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14 July 2011 Ė Case of the Week #210
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Thanks to Moneil Patel, USC Keck School of Medicine, California (USA), for contributing this case. To contribute a Case of the Week, follow the guidelines on our Case of the Week page.
(1) We have now updated the
Cervix-Cytology chapters. Thanks to the reviewers listed at the top of each chapter for their help.
(2) We posted an article on our Management Page, 5010 Billing and ICD10 Coding Conversion, by Leigh Polk, PSA, LLC, click here. We have also added a section on Coding, with the first article about coding thyroid FNAs.
(3) Dr. Adela Cimic, Wake Forest University, North Carolina (USA) gave us this tip on sharing slides using Skype: Use the Skype feature called "screen share", and if your microscope has an attached camera, you can share slides with other pathologists for consulting or teaching purposes. "I did it when I was in Europe and I shared slides with a pathologist in the USA. The picture quality is good."
Case of the Week #210
A 2 year old girl with a history of liver and small bowel transplants presented with small bowel obstruction. Abdominal exploration revealed multiple masses within the lumen, submucosa and mesentary of the transplanted bowel. The masses were resected.
Left to right: smooth muscle actin, S100, CD117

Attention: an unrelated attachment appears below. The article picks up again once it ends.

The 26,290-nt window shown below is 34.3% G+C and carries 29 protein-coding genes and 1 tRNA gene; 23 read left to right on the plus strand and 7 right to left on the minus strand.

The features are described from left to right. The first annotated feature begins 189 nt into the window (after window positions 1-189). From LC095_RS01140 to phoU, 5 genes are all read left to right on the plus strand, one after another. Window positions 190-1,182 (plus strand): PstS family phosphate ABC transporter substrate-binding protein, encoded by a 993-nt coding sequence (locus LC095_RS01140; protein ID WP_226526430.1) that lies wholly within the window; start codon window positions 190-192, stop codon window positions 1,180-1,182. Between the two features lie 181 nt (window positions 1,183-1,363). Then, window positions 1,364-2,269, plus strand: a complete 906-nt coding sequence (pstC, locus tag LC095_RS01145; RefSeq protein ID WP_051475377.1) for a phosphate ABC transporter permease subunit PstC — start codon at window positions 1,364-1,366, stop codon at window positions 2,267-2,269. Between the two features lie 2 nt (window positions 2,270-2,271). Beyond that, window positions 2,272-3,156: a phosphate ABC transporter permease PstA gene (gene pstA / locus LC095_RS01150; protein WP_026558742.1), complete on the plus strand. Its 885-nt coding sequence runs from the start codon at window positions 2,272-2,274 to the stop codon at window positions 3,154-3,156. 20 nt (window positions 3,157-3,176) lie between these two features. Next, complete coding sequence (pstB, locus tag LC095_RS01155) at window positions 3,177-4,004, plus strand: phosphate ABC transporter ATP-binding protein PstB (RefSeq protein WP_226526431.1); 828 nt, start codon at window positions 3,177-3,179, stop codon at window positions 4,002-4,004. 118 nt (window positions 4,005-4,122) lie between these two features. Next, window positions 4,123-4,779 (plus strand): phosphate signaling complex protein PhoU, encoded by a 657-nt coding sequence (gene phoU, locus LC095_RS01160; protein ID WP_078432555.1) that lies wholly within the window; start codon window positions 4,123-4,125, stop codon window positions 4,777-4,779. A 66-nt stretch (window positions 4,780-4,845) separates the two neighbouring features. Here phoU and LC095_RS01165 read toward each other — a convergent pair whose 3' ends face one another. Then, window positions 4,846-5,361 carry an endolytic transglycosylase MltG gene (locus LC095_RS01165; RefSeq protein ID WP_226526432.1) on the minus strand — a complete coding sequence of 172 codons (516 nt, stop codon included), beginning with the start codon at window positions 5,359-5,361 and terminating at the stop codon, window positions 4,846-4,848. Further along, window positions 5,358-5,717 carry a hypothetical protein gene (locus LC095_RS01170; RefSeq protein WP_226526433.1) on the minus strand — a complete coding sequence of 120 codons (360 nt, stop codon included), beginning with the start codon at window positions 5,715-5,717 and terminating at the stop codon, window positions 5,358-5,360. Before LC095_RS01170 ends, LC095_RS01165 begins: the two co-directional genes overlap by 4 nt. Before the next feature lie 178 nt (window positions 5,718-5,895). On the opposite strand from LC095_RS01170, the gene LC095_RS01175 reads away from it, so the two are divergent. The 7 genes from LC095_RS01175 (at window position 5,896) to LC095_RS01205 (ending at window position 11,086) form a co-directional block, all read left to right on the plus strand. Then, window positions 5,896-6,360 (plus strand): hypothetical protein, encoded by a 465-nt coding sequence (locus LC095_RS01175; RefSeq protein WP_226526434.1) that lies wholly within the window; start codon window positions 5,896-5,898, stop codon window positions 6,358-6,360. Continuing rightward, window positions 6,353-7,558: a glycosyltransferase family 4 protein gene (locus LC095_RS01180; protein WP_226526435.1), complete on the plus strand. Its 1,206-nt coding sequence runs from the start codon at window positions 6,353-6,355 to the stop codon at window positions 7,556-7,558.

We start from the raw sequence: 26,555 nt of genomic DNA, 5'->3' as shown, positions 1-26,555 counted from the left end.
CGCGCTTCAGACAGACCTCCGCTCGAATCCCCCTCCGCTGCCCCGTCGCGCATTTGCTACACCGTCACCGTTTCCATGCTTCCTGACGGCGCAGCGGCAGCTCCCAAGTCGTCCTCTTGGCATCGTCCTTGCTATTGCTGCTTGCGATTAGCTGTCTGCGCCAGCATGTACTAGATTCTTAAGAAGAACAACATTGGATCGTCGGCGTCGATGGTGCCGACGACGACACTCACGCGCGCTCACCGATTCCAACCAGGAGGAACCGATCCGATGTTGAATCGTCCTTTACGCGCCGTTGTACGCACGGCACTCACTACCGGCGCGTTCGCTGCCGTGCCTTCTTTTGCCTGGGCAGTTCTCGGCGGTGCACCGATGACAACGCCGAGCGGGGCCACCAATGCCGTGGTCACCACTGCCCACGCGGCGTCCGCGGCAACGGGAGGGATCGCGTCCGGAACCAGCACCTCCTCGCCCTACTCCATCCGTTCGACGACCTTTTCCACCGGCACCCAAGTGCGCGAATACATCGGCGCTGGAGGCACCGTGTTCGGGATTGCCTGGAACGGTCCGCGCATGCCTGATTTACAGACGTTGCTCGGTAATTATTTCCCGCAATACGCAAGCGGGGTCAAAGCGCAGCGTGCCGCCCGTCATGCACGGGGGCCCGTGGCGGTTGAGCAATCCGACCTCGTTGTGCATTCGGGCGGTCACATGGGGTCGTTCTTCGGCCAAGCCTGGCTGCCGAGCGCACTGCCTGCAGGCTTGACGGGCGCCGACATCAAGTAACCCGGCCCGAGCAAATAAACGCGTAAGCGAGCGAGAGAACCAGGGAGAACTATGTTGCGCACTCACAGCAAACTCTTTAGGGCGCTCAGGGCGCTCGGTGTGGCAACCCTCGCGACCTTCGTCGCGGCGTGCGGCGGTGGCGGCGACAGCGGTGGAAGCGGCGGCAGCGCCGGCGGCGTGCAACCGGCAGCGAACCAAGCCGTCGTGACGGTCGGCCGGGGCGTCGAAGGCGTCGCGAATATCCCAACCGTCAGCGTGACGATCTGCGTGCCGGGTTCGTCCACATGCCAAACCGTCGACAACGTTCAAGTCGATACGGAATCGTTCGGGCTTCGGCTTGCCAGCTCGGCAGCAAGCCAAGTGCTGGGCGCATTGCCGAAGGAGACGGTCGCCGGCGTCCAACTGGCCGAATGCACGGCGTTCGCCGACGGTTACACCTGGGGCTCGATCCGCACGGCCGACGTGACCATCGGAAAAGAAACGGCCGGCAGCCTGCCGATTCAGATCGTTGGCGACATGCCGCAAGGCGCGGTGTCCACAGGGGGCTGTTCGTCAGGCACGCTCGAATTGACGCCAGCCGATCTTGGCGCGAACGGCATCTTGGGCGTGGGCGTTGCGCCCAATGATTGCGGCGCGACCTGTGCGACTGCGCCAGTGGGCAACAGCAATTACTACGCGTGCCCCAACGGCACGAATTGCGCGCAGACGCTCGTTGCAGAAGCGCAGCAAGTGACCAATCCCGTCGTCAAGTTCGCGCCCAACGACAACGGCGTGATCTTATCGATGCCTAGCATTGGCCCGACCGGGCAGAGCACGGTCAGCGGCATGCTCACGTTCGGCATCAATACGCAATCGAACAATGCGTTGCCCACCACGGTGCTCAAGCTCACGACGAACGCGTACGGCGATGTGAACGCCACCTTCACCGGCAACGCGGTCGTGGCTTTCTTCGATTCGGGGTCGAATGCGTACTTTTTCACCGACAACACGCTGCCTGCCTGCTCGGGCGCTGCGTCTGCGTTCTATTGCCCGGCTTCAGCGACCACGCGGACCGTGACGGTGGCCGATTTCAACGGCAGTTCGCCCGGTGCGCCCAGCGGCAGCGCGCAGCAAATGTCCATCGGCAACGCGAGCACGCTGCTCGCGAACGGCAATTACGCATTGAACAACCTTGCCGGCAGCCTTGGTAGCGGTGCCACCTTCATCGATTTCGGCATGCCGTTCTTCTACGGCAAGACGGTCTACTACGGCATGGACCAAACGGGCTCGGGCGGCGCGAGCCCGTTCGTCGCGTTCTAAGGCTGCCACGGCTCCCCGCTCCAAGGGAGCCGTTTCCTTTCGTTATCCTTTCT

What is your diagnosis?
Post Transplant EBV associated Smooth Muscle Tumor
Epstein-Barr virus (EBV) associated smooth muscle tumors are rare lesions that occur in immunocompromised patients (Am J Surg Pathol 2006;30:75). The immunodeficiency may be genetic or due to AIDS (Patholog Res Int 2011;2011:561548), post-transplant (J Heart Lung Transplant 2009;28:1217, Clin Cancer Res 2009;15:5350) or other immunosuppressive therapy. These neoplasms usually have a clonal EBV genome (N Engl J Med 1995;332:19).
EBV associated smooth muscle tumors occur at numerous sites. Histologically, they are typically multiple, with well differentiated features. There usually is no/minimal pleomorphism, mitotic activity or necrosis. Tumors are usually EBER positive by immunohistochemistry or in situ hybridization, as in this case:
Histologic features do not correlate with clinical outcome. Multiple tumors appear to be clonally distinct, suggesting that they arise from multiple infection events, not as metastases.
The differential diagnosis includes leiomyoma and leiomyosarcoma. These tumors are EBER negative, and if associated with immunosuppression, EBV must be ruled out by immunohistochemistry, ISH or PCR.
Treatment is poorly defined. Typically, it consists of primary resection, with occasional radiotherapy, chemotherapy, HAART for AIDS patients, or withdrawal of immunosuppression (Sarcoma 2008;2008:859407). These tumors are usually indolent, but deaths have been reported.
Nat Pernick, M.D., President
and Liz Parker, B.A., Associate Medical Editor
30100 Telegraph Road, Suite 408
Bingham Farms, Michigan (USA) 48025
Alternate email: NatPernick@gmail.com